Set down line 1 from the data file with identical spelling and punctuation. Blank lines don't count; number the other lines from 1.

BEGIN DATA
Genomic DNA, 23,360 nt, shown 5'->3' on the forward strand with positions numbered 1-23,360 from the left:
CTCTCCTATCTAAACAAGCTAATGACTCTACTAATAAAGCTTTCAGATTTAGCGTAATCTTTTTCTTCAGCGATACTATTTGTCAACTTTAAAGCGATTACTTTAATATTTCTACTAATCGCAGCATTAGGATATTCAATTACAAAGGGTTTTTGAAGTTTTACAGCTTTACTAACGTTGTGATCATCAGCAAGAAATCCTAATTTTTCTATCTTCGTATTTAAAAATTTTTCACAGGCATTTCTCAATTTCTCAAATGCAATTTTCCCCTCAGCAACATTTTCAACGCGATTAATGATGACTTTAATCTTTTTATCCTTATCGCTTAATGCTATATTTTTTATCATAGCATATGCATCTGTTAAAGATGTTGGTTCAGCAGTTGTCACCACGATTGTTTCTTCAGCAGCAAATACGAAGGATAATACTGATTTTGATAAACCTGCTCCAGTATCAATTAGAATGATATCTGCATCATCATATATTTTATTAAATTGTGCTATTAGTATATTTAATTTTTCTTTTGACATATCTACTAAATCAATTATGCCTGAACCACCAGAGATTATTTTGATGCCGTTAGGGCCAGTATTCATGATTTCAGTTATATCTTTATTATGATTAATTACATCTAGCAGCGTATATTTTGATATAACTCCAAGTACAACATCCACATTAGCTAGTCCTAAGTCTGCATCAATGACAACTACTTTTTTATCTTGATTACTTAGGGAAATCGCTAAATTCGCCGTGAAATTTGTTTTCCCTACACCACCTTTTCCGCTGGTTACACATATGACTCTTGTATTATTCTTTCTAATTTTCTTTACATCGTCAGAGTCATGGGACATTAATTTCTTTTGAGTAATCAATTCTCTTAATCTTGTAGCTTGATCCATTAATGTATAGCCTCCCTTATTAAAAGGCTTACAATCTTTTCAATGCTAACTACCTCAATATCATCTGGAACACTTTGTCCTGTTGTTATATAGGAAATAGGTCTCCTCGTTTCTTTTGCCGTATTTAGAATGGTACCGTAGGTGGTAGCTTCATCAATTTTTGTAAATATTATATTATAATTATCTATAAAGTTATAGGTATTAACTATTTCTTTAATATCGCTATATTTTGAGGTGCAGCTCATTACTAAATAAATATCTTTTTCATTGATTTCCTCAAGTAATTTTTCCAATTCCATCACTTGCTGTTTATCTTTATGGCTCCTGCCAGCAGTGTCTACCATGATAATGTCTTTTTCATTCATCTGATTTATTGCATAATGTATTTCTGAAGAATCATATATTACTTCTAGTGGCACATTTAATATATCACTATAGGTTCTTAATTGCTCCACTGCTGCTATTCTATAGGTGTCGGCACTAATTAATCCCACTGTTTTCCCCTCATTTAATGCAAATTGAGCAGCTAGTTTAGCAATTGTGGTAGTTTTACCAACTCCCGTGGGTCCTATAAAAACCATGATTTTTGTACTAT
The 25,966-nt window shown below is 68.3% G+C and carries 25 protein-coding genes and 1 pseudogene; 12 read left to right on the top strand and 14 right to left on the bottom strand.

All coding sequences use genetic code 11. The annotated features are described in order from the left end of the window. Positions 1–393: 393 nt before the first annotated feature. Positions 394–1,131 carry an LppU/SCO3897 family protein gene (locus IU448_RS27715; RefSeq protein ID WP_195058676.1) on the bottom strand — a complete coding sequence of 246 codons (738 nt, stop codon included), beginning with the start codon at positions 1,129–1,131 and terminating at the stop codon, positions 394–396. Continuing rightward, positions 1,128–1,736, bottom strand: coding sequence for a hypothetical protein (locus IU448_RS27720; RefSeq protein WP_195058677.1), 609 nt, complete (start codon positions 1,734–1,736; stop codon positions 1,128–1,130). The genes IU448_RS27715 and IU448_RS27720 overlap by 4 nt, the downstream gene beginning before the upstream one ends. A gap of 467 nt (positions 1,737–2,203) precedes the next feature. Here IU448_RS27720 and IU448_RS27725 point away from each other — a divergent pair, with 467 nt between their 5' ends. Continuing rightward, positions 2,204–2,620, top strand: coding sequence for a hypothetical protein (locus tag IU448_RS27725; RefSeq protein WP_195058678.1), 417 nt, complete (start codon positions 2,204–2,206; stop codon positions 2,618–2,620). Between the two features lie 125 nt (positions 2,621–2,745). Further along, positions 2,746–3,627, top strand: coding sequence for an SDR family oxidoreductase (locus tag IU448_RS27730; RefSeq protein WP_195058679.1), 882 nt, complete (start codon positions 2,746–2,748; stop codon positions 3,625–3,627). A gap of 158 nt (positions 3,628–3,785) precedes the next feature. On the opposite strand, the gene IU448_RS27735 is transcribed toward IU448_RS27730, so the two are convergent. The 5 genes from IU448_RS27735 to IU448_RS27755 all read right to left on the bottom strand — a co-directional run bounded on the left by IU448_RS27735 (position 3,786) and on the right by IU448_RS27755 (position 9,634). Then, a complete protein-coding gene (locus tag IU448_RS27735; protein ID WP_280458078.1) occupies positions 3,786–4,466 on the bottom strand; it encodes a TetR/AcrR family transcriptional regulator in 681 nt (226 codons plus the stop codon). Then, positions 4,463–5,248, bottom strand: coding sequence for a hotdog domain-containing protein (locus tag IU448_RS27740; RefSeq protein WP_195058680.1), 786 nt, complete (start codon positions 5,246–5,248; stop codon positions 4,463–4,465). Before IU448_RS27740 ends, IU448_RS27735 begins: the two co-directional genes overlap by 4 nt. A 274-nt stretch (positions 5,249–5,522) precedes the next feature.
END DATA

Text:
Genomic DNA, 23,360 nt, shown 5'->3' on the forward strand with positions numbered 1-23,360 from the left: